Saturday, March 28, 2009
Fifty-Two Days Until My Release From Taft Federal Prison Camp
Today begins my 12th consecutive month in prison. It feels as if it has been a long time in coming. Nevertheless, I’m pleased to have reached this point. This will be the last full month I have to measure as a prisoner.
I’ve learned many lessons through my prison experience and the journey has enabled me to feel much stronger. Without question, I can say that the Justin Paperny who is ready to walk out of prison differs in remarkable ways from the Justin Paperny who walked in. The growth I have made has not come by accident. Rather, I attribute my advancement to the strategy that I began following soon after I arrived.
The strategy may seem simple to the casual observer, though few prisoners truly grasp its significance. Too many men, I have observed, walk into these boundaries and serve time by the hour. They watch the hands on the clock turn, always waiting for something. They wait for the next meal, for mail delivery, for one week to advance into the next, or the marking of another month. Others are stuck on the legislative watch, waiting for lawmakers to bring reform that will release them. Such a capitulation to the system did not work for me and I don’t recommend it.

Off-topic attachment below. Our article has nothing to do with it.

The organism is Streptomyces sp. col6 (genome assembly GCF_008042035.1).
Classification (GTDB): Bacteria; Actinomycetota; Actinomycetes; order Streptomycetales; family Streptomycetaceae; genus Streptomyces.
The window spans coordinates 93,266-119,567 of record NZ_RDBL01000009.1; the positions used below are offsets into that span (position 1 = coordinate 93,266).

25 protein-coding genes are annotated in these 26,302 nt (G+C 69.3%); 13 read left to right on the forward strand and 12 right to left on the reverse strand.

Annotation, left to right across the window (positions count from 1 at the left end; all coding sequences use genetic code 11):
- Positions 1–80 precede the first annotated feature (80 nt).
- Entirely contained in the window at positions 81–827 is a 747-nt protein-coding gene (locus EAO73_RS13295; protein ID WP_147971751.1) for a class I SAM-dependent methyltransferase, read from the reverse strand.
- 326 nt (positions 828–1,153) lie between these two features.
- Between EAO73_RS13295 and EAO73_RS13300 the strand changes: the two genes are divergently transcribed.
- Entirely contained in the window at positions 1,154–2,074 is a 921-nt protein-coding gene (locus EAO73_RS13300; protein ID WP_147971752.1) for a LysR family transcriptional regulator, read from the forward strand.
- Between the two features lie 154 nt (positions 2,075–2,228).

I learned from observing others who have thrived through the adversity of imprisonment for many years. My conversations with them convinced me that to make the most of confinement an individual had to make decisions that were similar to those who lead optimal lives in any setting. They don’t wait for life to pass them by. They create their own opportunity for a meaningful existence.
By leading a proactive adjustment an individual can use the time inside as a kind of sabbatical that enables him to prepare for richer experiences on many levels. He sets the strategy by envisioning the manner in which he wants to emerge. That focus on an end goal enables him to chart his own course, to determine how he must devote his time. Such a strategy, I have found, changes the equation of confinement. Instead of serving time, I can honestly say that time has served me.
Prison is now nearly a part of my past. The decisions I have made while advancing through my sentence have resulted in my feeling stronger physically, emotionally, intellectually, and spiritually. I am on solid footing, and I am as ready as I will ever be to lead a life of optimal existence.